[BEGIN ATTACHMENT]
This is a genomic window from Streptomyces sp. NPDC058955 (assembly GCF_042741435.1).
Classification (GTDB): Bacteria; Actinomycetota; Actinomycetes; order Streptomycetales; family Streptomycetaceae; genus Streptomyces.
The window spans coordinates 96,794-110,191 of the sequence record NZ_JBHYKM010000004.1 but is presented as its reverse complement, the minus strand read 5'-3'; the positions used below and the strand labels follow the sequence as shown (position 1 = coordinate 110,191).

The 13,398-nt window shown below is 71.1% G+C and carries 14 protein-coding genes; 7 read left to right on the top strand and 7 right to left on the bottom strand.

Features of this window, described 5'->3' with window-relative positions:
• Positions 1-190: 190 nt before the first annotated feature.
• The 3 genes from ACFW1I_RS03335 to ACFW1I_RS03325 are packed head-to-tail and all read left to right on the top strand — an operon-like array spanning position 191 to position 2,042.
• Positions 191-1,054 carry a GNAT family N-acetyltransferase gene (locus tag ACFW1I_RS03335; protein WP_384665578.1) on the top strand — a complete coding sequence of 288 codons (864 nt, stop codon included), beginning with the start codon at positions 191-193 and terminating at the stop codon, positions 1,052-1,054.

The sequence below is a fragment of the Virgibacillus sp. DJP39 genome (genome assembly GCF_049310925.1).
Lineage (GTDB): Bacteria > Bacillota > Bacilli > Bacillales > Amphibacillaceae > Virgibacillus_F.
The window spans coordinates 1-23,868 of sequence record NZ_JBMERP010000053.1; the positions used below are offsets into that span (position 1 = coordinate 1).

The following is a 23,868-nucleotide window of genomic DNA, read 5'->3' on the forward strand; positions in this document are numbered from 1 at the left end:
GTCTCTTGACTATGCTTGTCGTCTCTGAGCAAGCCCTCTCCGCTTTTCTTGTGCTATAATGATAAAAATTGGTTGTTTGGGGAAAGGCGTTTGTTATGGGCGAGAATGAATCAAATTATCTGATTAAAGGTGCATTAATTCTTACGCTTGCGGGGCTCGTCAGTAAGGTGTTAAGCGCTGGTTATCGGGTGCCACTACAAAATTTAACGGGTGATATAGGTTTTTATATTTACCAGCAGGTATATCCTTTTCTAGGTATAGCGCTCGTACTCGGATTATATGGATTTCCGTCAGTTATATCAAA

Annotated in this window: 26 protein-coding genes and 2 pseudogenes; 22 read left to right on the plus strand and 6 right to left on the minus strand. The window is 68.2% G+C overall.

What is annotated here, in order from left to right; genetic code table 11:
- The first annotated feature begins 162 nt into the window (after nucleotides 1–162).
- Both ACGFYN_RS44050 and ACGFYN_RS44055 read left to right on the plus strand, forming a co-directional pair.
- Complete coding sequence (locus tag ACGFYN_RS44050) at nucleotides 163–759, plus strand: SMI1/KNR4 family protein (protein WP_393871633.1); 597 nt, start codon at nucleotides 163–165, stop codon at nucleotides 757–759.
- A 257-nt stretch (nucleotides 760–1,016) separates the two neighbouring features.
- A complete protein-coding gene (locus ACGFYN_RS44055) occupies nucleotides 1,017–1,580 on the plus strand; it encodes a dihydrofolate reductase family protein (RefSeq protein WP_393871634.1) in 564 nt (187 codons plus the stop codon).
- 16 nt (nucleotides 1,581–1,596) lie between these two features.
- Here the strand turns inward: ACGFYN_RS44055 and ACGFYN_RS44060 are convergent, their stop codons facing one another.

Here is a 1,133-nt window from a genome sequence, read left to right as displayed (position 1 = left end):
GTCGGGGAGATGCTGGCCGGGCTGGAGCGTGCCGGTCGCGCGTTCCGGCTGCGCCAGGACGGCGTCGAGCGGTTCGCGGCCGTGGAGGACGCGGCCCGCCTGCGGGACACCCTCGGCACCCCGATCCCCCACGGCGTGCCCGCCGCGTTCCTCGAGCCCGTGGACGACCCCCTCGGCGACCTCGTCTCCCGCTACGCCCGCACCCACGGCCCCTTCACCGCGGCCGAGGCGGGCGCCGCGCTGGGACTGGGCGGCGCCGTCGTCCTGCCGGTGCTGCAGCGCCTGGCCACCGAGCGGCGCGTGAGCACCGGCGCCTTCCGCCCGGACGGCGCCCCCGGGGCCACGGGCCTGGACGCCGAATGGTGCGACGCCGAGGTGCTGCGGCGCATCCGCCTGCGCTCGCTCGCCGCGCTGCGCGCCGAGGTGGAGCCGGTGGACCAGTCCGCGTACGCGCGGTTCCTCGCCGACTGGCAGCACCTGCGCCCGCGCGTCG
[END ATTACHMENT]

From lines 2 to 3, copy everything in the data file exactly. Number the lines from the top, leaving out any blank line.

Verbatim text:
Classification (GTDB): Bacteria; Actinomycetota; Actinomycetes; order Streptomycetales; family Streptomycetaceae; genus Streptomyces.
The window spans coordinates 96,794-110,191 of the sequence record NZ_JBHYKM010000004.1 but is presented as its reverse complement, the minus strand read 5'-3'; the positions used below and the strand labels follow the sequence as shown (position 1 = coordinate 110,191).